Since I am measuring the wet bulb temp in the airstream though, I don't think I need to use any additional fans etc, just place it in the flow of the blower - right?

As far as not being familiar with wet bulb thermometers, I am just starting to read up on the topic and figured I'd post a question here first .
 
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Old 08-23-08, 06:23 AM
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Originally Posted by lyonkster
Thanks for the suggestions, they make sense.

Since I am measuring the wet bulb temp in the airstream though, I don't think I need to use any additional fans etc, just place it in the flow of the blower - right?

As far as not being familiar with wet bulb thermometers, I am just starting to read up on the topic and figured I'd post a question here first .
Yes, that is correct if that's all you want. Sometimes, it's nice to know what's going on in various locations within your house.

When I first started tweaking my system, I found that I had a rather large return leak (in my very humid basement). So the system was pulling wet air in, but because my system has very ample latent capacity, it was able to pull the moisture out of the air. I found that there was no direct correlation between basement and household RH, but after the system was on for a couple of days (no open windows), I was able to reduce RH below 40% on one occasion.

As (you state) that you're just starting out, it will be interesting to know how you plan to determine superheat or subcooling, as it requires refrigerant pressures to be measured (use of guages and licensing to do same). Plus, the thermometers used tend to be somewhat expensive.

Delta
 
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Old 08-23-08, 11:33 AM
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Originally Posted by delta l
As (you state) that you're just starting out, it will be interesting to know how you plan to determine superheat or subcooling, as it requires refrigerant pressures to be measured (use of guages and licensing to do same). Plus, the thermometers used tend to be somewhat expensive.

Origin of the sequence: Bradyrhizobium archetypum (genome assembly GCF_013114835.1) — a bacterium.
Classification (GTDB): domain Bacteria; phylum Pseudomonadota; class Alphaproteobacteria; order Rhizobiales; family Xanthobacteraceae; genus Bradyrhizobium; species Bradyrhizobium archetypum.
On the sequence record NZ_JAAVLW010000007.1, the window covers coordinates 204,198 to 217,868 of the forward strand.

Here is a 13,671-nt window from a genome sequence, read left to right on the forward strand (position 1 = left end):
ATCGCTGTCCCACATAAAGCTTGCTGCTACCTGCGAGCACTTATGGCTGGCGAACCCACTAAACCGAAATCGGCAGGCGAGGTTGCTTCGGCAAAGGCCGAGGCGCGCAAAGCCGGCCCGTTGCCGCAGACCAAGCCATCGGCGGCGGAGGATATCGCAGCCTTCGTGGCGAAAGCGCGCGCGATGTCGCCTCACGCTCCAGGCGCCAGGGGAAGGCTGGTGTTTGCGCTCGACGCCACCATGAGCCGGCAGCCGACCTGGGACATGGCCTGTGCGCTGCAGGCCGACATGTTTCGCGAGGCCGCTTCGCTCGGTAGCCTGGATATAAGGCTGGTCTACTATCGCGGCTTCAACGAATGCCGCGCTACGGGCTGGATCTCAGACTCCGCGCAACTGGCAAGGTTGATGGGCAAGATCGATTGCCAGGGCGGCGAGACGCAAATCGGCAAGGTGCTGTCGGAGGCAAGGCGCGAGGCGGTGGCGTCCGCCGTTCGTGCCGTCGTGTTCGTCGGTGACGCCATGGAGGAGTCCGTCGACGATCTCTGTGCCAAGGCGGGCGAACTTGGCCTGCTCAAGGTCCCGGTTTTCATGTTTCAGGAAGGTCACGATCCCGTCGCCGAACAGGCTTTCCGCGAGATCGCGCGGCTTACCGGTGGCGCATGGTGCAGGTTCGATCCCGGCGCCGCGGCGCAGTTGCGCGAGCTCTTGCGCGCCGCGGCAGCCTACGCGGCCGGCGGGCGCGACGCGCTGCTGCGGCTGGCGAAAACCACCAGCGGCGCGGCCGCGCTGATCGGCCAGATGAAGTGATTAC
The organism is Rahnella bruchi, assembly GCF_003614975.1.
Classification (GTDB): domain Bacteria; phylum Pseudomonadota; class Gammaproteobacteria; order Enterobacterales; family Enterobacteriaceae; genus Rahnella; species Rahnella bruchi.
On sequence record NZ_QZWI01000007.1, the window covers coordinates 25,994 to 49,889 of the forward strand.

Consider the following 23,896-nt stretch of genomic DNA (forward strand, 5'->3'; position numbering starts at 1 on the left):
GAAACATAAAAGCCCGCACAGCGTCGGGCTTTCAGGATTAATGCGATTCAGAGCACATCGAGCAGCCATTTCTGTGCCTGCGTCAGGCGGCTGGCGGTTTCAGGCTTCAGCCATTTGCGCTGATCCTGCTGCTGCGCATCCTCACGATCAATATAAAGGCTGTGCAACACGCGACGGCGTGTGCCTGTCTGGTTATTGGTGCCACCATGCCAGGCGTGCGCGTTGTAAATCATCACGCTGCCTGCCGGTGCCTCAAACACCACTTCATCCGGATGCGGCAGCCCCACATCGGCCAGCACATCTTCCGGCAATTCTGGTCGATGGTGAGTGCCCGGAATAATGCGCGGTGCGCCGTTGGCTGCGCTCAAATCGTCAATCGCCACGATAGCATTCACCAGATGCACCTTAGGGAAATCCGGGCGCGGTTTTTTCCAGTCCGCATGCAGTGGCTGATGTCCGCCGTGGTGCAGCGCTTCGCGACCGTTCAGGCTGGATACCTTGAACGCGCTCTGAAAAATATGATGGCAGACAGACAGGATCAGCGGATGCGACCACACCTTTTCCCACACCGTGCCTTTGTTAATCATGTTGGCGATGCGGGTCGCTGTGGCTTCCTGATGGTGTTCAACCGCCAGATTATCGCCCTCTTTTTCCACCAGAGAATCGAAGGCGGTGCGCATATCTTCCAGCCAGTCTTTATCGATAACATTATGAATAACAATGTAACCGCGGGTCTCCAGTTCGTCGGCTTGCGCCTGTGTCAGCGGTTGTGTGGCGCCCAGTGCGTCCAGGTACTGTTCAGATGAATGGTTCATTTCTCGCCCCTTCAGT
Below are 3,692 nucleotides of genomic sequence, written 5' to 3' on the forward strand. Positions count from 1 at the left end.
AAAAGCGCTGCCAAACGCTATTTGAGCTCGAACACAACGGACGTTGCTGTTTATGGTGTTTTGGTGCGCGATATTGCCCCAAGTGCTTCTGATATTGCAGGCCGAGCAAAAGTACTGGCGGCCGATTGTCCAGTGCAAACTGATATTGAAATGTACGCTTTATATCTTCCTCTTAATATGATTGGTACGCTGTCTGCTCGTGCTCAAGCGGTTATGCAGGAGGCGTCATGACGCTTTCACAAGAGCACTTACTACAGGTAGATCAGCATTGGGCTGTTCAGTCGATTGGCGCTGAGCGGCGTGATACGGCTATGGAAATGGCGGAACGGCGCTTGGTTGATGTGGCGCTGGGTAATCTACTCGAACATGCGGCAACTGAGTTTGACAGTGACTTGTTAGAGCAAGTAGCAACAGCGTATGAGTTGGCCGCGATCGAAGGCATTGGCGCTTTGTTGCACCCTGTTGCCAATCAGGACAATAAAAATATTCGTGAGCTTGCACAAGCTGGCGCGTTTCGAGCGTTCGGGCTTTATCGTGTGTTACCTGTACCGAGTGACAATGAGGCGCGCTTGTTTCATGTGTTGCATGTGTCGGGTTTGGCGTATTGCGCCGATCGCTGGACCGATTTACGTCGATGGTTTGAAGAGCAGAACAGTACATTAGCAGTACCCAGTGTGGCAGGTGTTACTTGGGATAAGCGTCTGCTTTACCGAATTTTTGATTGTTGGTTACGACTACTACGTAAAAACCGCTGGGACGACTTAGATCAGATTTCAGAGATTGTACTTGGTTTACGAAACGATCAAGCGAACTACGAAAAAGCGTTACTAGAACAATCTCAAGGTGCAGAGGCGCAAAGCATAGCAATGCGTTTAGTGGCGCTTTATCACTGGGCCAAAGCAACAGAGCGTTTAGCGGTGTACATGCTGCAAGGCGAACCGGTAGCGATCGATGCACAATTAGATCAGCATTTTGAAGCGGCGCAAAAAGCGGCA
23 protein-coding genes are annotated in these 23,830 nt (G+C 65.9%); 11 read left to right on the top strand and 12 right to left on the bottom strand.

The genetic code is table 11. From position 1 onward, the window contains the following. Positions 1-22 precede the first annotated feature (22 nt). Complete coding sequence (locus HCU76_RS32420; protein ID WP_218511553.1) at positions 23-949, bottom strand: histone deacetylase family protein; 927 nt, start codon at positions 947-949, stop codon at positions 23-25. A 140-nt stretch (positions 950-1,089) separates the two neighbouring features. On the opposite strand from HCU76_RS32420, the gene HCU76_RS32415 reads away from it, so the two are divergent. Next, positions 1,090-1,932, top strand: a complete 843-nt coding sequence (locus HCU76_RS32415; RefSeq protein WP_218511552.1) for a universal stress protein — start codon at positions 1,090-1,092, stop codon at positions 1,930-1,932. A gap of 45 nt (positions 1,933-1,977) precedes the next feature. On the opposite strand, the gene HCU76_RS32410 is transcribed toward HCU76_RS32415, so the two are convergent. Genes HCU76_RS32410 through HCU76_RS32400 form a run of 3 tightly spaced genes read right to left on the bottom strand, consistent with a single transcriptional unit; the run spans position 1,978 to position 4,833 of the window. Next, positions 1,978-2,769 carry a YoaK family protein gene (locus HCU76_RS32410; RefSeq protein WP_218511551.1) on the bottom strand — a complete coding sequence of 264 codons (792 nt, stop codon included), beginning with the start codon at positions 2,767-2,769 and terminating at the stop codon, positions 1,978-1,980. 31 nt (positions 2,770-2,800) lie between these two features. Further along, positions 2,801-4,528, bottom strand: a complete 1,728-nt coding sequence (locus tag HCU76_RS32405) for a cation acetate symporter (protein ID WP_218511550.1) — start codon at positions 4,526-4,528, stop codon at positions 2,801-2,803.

Delta
Sure thing, good question.

I did the install of the system, including all the Manual J and D sizing calcs. It's been done with a permit, with the inspector saying it's the best install he's seen in a long time.

I hired a guy to come in and charge it, which was a mistake. The guy charged it without measuring SH or SC, or how much R410A he put in there. He went by pressures only, which does not provide the full info.

As a result, I am now doing what I did not want to do, i.e. checking up on the "professional's" work. So I have a manifold/gauge set to check pressures, I have a multimeter with K thermocouple to check line temps, I know the cfm of the blower, I have checked delta T across coil, and ESP across blower. The numbers are actually not too bad (about 9F SC, 13F SH, 16F across coil, 0.8 in across blower). But for completeness, I'd like to verify the complete performance numbers as stated in instructions, as Goodman recommends, which is where the wet bulb temp comes in. Does this help?

I've found out after the fact that no license was required for handling R410A, and I could have done all the charging myself, without the "professional". That way it would have been done right, using SC and SH measurements, not "winging it" like he did. Oh well, next time.

I also agree that it may be good to make some more measurements to observe RH etc; I'll probably do that after I make sure the system is dialed in properly .
 
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Old 08-24-08, 04:45 PM
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Agree with bad charge. Install Lit spells out how final charging should be done.

Rather than a long post, here is a simple way to measure wet buld. Wife have any cotton balls?

http://www.engineeringtoolbox.com/hu...ent-d_561.html

Save that link and look around, lot of good info there.